For example, if you’re John Deere (just an example, don’t have insider information on their operations), you obviously have a complex supply-chain in place to be able to pull together all the elements that make up a tractor. They also need sophisticated analytics systems to be able to forecast sales, costs of raw materials, currency exchanges and other macro-level things that could be effected by the economy, government policy, etc. Then within the tractors, there is an ecosystem building around tools and applications that can help farmers better manage their fields. Somewhere all the data being collected could be creating new “big data” knowledge that could be improving crop yields, fuel efficiency of tractors, etc.
When I think about “transforming IT”, I tend to think about the adoption of new technologies, reducing costs and improving worker productivity.
When I think about “transforming the product/ecosystem”, I tend to think about making data accessible to open APIs, or expanding areas where value can be added to a product (customization, etc.).
When I think about “transforming the business”, I tend to think about using technology to eliminate an element of the existing supply chain. Netflix is a great example of this (remove the need to obtain physical media at a store or kiosk). iTunes is another great example (remember record stores??). Sports has been going through this for the last 10-15 years. But it’s harder to think of examples of these types of transformations where the business isn’t entirely based around technology. It does create some blurred likes, such as how Bechtel is using technology to enhance how they manage contractor relationships and project management.
So this is one of those areas where definitions might actually be more of a hinderance than a structure to help companies understand how to plan for transitions or transformations. Regardless of what definitions people use, I’d suggest that there are a few areas that need serious consideration:
- Do you understand your supply chain and have you gone back and examined it lately with an eye towards how technology (or technology partners) might be able to help reduce links? Have you looked at how new technology could enhance the existing portfolio? [Example: With airlines struggling so much, why haven’t any of them leveraged their footprint at major airports + telepresence technologies to create augmentations for the output of a large percentage of travel – business meetings?]
- Do you understand the potential ecosystem that could be created around your business, your product or (most importantly) your data? We explored the data element on the podcast. This is actually another variant of the supply-chain discussion, but it involves thinking about the value-chain for the business and considering the opening of new doors and some loss of control of the outcome.
- Can you build a better mousetrap? Most people thought Apple was crazy to begin building physical stores when the Internet had proven that brick & mortar business was dead. But they just did retail better than everyone else on the planet. They drew a direct line from the customer’s experience (which involved convenience, repair, physical touch/feel) and aligned it to their goals (don’t sell as massive discounts). Zappos took a similar approach with low-margin shoes – focus on the experience and inconvenience of the past and leverage technology to solve those customer pain points.
- Can you measure every element of the business, not just the things that are reported on the financial reports? Do you understand the things that influence the direct results or the buying process or satisfaction levels? Given that every aspect of our lives is now recorded digitally, there is an extremely good chance that the information is available (directly or through external services).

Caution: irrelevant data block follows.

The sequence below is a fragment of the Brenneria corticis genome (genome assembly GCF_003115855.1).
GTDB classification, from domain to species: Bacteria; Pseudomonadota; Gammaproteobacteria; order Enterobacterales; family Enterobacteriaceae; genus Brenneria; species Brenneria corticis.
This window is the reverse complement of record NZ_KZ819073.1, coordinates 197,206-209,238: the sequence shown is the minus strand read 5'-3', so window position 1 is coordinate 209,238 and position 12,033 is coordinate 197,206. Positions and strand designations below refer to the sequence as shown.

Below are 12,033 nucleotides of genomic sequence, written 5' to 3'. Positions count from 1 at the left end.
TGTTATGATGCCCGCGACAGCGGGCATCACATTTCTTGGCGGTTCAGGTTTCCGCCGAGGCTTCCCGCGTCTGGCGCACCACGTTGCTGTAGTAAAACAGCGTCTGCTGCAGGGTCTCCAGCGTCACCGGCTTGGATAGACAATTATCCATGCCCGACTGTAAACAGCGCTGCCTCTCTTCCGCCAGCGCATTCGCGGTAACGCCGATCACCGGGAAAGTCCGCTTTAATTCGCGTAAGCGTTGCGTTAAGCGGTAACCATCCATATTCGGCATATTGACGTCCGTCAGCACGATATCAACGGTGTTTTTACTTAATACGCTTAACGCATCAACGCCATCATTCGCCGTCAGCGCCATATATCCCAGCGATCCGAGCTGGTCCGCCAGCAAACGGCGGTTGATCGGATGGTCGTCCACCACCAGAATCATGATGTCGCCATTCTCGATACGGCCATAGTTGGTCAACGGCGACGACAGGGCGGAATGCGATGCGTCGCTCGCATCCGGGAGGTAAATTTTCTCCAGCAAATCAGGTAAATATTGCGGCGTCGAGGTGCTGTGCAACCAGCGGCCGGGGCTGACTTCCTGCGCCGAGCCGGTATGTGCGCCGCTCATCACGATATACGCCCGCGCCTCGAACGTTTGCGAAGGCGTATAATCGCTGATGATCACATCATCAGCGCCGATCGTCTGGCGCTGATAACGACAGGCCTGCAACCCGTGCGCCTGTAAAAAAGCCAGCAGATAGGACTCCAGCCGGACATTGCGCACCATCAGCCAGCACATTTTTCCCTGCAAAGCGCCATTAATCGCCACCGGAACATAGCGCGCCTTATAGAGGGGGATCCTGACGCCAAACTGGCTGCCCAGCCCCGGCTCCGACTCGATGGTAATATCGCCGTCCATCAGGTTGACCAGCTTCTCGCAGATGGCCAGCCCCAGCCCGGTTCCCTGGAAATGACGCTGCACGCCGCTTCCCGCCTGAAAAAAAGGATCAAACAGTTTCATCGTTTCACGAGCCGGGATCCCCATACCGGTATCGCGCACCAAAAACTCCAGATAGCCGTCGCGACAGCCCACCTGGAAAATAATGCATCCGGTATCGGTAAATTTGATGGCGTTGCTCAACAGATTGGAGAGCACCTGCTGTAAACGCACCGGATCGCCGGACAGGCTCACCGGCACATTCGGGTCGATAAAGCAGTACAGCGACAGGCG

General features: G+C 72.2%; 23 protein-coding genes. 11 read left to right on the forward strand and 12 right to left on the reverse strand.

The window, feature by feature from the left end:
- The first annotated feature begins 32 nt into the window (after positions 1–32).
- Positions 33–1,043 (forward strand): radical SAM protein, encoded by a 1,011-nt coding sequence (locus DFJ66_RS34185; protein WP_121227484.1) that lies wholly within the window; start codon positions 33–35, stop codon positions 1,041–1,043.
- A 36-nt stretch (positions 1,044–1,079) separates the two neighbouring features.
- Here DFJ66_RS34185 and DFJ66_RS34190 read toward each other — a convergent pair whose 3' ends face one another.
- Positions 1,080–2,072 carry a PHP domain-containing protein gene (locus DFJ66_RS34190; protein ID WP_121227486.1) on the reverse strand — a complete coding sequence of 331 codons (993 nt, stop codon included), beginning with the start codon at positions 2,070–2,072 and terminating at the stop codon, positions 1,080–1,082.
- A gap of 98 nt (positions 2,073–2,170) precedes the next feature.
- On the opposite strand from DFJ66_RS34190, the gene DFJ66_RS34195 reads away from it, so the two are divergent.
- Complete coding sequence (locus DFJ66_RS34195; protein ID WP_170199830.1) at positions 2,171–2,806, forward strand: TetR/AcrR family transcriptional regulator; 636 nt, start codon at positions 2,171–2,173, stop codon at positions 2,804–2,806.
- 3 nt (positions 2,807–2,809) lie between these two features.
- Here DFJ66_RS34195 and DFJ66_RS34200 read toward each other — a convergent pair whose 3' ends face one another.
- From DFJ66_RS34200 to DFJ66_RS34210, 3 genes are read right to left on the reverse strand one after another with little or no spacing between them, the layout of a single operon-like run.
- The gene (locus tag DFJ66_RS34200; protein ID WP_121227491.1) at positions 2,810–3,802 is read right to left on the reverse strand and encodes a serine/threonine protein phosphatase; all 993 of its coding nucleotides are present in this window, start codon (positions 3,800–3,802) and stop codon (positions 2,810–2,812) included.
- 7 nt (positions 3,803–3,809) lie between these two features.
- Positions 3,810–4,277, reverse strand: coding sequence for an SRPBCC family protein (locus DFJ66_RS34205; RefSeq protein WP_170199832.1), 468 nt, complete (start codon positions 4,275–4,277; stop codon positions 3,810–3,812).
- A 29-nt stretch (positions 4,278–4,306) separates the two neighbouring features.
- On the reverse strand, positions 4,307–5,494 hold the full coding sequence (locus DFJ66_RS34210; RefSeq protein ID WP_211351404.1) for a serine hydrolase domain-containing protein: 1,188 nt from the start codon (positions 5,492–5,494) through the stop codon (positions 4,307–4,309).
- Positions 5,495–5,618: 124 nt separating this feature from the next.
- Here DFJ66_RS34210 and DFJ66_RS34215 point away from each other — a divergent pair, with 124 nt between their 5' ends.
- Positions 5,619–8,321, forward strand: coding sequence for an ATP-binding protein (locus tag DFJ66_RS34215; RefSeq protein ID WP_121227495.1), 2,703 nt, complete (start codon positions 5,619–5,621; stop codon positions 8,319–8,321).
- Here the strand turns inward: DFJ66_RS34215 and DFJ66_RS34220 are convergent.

- The underlying technology is obviously important, but as we’ve seen time and time again, it’s the process and people that need to embrace the change more than the technology. Technology change/transformation is a given. It might take 5yrs or 10yrs, but it’ll happen. Process and business model change doesn’t have EoL dates, it has Chapter 11.
So as usual, Simon Wardley is right about this. But the question becomes, are you transforming technology or transforming how the business leverages technology. They aren’t the same, no matter how many times companies tell you the CIO deserves a table with the decision makers in the company.
I’ve written before that I’m not entirely convinced that the “Build Your Own Cloud” movement is going to be entirely successful, especially if the goal is to enable IT as a Service instead of just virtualizing applications (or the network, or storage, or whatever is the newest Software-Defined *). The amount of change needed to get to the operational state of IT as a Service is just massive, and the majority of it has very little to do with new technology. It breaks ITIL. It breaks existing technology silos in IT. It breaks the current IT budgeting models. And it involves the intersection of change and people, which we all know an have a few challenges.
But as a good disciple of Cloud Computing, I went and read Gene Kim’s excellent book on DevOps, The Phoenix Project. We also had him on the podcast. Travel permitting, I attend the excellent sessions at the Triangle DevOps meetups, run by a bunch of people that do DevOps stuff everyday (operationally or developing products like Chef, Ansible, etc.). When possible, we grab some of them for the podcast as well.
So here’s where I keep seeing the disconnect. For a while, the discussion about Enterprise Cloud was always focused around Private Cloud, which often times meant something using VMware vSphere (and maybe vCloud Director). But when I listen to all the people doing DevOps today, it’s rarely on VMware (or even VM-based) environments, it’s almost entirely using various Linux-based tools and packages. and it’s primarily for web-based or web-facing applications. Not the things you’d typically associate with IT-supplied applications. We explored this a while ago, but I don’t know if it’s changed much, even with things like Windows support being added to tools like Puppet. Continued »